I always look forward to the annual Springfield Drive Allotment Open Day when the Allotment Society raises money for local charities. On arrival, I made a bee-line for the fresh produce stand to fill my rucksack with vegetables. Then I treated myself to a slice of delicious homemade cake and a cuppa, sitting outside the tea shed to listen to the Yardarm Players. After browsing the various stalls set out by volunteer allotment users, I decided to wander around the plots. To be self-sufficient and grow your own food is one of those ambitions that most of us have given thought to at one time or another BUT it is very hard work. To keep on top of things, allotment holders need to work on their plots nearly every day during the summer.
Childhood memories flitted through my head of Mum bribing us to help her pick ripe fruit. In 1948 we had moved into a home with nearly three quarters of an acre garden, including a raised vegetable bed across the end. I guess the raised bed was about the same size as an allotment plot. My amazing Mother grew all our vegetables and fruit and by the end of the summer our pantry shelves were groaning with bottles of jam and jars of preserved fruit. Besides the fruit and vegs we also had nine apple trees. To help them keep throughout winter, Mum wrapped each apple in newspaper before storing them in boxes in the outhouse.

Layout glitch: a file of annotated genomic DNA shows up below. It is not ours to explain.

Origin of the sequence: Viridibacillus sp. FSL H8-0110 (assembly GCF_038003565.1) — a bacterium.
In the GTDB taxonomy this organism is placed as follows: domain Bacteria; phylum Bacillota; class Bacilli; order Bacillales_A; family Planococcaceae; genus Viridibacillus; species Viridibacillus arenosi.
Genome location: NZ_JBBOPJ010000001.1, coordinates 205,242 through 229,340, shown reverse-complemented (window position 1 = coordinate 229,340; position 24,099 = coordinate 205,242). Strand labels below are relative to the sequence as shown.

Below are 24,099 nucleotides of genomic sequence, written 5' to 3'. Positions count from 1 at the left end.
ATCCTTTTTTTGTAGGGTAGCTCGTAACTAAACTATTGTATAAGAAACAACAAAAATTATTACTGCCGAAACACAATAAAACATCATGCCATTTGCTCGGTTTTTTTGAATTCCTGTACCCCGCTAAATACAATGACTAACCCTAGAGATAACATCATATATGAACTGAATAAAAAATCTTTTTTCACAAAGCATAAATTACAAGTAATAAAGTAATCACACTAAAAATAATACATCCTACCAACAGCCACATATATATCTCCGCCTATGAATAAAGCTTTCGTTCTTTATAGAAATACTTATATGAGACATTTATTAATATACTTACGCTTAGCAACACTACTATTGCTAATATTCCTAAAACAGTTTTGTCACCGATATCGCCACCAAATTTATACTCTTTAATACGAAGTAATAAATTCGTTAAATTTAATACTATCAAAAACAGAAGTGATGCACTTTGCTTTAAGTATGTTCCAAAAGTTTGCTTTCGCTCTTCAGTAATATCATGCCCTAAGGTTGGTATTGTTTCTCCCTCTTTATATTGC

Wandering back past the tea shed the tempting aromas of a bar-be-cue wafted across, but I was still full from my cake. The judges had finished allocating the awards for produce and handcraft, so I popped into the marquee to have a look. Then I walked all the way home where I later roasted my vegetables for supper. Didn’t have any meat in the fridge, so I crumbled feta cheese over the roasted potato, beetroot, courgette, onion and carrots. Dee-licious!